Boy. No, I don't recall any of that. But I know they were, I guess, throwing away different things of value to us. But we shouldn’t have them on hand, I guess. I guess anything pertaining to the Japanese government was not allowed. And then I didn’t think about it but when we left, we left the house as is pretty much so the beds were there, the tables were there, refrigerator and everything. We had no idea who — well, I'm sure they made use of it, whoever farmed.

Do you remember your first impressions of the assembly center in Santa Anita? And living there?

Oh boy.  I guess we knew there were horse stables that people were going to be living in. I guess we were lucky ones. We moved into the new barracks. And our barrack I remember was located right on the edge of the camp buildings and stuff. Right across the fence was a road to Arcadia, that’s the city that’s close by.

So you were not in the stables, but you heard of people living there?

Right. Like I said we were lucky there, the people in the stables, I know they complained about the smell. To me that’d be pretty awful to have to live in that.

And then what do you remember about leaving Santa Anita and making that trek to Heart Mountain?

Not too much, as far as I remember. But we did board a train. And I guess on the train they had restrictions on using the blackout curtains and I guess there were soldiers, security on there. And a sad part of this is one of the family friends, older man, he passed away. It could have been that he was a heavy drinker. And who knows what may have happened to cause this death.  

On the train, you mean?

On the train.

And that was a family friend of your parents?

Yes.

I see. So at this point you were about eleven now. Right?

Right.

So did you have a sense that this was all really bad or negative or were just kind of confused?

Well yes, the latter. More confused and really listening to what was really going on. We at least had our family. We were all together. And I heard there were some of the families, the father or brother, they were put in these separate camps, I guess. And I guess eventually they were able to get together with their family.

But you were lucky your family stayed together as one. So what were your first impressions of Heart Mountain?

Well, let’s see. Barren, I guess you might say. There were a lot of sagebrushes and sand and stuff, but nothing growing at that time. After getting used to things, we were able to make friends. See, as people coming from the farm, we weren't able to play with other kids and it brought a lot of new friends. So that’s where being at my age at that time wasn’t the awful things that's happening.

Right. You had more friends you could play with.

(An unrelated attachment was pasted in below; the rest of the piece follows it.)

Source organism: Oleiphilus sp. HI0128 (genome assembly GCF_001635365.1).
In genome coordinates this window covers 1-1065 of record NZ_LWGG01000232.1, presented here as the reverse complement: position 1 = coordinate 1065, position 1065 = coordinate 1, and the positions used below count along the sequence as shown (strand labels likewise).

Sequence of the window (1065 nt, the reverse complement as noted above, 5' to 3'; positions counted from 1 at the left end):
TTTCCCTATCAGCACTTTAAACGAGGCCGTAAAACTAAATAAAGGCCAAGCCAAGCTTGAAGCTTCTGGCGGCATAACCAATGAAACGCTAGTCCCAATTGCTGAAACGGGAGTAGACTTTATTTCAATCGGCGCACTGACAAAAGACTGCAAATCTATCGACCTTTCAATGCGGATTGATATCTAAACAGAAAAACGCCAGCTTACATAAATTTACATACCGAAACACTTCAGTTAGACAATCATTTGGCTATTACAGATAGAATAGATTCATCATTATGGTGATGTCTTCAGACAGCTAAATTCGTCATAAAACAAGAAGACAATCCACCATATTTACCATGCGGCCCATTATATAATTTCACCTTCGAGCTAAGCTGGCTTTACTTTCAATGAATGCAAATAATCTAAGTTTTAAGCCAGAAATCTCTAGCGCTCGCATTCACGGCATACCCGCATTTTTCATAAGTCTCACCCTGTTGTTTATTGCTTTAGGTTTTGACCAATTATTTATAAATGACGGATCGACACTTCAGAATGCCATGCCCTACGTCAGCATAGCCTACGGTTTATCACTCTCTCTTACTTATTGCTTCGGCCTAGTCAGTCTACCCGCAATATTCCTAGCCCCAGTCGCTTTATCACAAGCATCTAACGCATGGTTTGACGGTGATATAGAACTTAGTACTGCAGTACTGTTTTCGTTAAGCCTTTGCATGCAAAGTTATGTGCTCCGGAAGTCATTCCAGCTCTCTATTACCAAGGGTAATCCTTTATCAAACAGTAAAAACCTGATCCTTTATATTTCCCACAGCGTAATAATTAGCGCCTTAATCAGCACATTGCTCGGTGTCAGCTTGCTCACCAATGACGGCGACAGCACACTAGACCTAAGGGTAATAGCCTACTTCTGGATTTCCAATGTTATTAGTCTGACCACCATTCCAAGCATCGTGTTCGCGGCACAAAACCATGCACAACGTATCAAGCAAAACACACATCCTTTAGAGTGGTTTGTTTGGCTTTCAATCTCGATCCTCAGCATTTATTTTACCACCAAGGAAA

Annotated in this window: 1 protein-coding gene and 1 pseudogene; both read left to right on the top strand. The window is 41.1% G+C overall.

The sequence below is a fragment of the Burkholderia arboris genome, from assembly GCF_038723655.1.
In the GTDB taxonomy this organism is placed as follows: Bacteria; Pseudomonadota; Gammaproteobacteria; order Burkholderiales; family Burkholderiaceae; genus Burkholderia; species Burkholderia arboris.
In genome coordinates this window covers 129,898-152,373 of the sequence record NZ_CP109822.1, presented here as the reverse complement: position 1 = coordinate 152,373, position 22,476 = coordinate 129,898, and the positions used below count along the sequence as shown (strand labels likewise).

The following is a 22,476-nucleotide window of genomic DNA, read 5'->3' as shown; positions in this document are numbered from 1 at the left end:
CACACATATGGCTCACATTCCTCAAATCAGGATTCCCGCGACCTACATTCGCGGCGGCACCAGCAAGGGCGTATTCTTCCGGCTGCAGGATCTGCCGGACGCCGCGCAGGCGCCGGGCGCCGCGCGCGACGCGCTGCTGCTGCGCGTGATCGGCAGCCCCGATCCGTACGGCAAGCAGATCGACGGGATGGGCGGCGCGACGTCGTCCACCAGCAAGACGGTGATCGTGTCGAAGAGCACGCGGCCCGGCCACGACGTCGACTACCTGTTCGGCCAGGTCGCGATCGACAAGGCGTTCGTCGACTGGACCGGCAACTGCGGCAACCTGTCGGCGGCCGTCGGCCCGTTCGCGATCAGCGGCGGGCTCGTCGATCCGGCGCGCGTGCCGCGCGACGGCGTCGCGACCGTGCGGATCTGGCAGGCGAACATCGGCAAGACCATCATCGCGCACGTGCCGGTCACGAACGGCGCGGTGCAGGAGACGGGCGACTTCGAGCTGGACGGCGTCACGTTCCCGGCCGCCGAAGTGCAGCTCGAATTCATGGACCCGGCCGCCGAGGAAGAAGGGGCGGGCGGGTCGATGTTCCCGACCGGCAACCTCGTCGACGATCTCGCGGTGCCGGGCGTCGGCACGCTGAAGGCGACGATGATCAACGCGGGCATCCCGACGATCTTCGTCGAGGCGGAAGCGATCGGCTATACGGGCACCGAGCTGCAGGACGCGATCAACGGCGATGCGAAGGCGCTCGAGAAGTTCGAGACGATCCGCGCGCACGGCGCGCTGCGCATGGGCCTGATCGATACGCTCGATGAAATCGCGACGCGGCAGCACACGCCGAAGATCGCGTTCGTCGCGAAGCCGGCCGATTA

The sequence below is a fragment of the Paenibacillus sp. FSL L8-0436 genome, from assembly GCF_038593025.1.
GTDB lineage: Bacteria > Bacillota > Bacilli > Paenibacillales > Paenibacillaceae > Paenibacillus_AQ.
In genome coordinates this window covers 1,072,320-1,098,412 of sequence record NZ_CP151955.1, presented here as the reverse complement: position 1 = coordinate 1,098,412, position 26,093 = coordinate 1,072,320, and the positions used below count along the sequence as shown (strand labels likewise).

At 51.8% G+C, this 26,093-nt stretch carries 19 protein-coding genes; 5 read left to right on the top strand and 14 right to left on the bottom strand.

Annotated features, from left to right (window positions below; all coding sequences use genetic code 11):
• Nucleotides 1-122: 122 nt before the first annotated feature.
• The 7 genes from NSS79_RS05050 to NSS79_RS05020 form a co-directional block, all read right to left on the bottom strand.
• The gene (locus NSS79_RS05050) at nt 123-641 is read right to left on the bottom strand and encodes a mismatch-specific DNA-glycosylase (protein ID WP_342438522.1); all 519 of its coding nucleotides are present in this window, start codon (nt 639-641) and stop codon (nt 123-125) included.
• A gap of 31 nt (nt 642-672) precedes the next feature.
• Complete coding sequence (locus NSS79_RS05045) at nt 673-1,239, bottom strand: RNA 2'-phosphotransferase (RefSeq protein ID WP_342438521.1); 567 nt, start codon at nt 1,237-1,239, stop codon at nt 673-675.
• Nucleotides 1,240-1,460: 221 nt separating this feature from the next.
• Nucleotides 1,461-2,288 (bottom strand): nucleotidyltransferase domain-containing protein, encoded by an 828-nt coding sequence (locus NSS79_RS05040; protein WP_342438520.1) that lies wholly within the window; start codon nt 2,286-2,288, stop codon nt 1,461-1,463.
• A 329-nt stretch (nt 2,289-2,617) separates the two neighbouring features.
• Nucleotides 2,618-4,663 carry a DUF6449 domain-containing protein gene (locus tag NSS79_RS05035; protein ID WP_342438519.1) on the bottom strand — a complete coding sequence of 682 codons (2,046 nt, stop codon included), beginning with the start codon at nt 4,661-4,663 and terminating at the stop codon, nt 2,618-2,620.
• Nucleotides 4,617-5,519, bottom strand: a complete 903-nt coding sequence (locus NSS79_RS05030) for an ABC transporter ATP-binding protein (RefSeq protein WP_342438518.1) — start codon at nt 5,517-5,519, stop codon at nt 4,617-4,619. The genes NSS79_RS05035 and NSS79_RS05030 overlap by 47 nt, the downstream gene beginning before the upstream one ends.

Right.

And were your parents working in camp? What did they do?

My dad was assigned or maybe it was his job, he took care of the boiler rooms. He had to make sure the charcoal was there to heat up the water. I'm not sure what else he did but my mother didn’t do any work.

And had she been farming, helping with the farming before in San Jose?

Oh yes.

Do you feel that in some ways, looking at a silver lining, it was a positive thing for her? I've heard a lot of people say that since the women had to raise the children and work the farm —

Yes. I was number seven. Yes, she worked hard out on the field. One of the things she was doing a lot of was, cauliflower. It’s a white flower and leaves. So they used to tie the cauliflower on top, to keep them from getting sunburned. I think as time went on they improved the seeds where it would grow and cover it much better. And what else did she do? Well, of course, the boys were all big enough to take care of themselves, I guess. Two brothers, one was too old for the draft and then the other one had a 4-F designation, which is a handicap.

I see. But he was draft age, basically?

Yes, right.

So when the loyalty questionnaire came out, what do you remember about the way that your father and mother answered?

You know, I really don’t know how that questionnaire affected us. I don't remember too much of that. I think I mentioned that I did have relatives that were resisters, too.

Were they relatives of your mother or your father?

My mother's side.

I see. But you stayed in Heart Mountain so they must have answered yes/yes?

Yes, I guess so. I don’t know.

Are there any other standout memories from Heart Mountain that you have?

Cold winters. I think we were down to -28 or something. And then one of the other things that everyone had to do was wrap the door handles because the metal would freeze and stick. And we’d go to the bathroom and brush our teeth and wash our hair and the hair gets all frozen [laughs]. So the weather was bad, I’d say. Summer was on the hot side and dry and dusty.

Two extremes coming from the Bay Area. Now health-wise, was everyone in your family okay?

Yes.

That's good, because some people got really sick from the weather.

Right.

So you went through school and did you finish middle school?

Yes, that’s it, I guess. Seventh, eighth, ninth grades. When I came back I was a sophomore I guess.

So coming back to San Jose, you resettled back here?

Yes.

Was the reason because your parents were already familiar with it or did they just feel like it would be better to come back? Or do you know why they chose —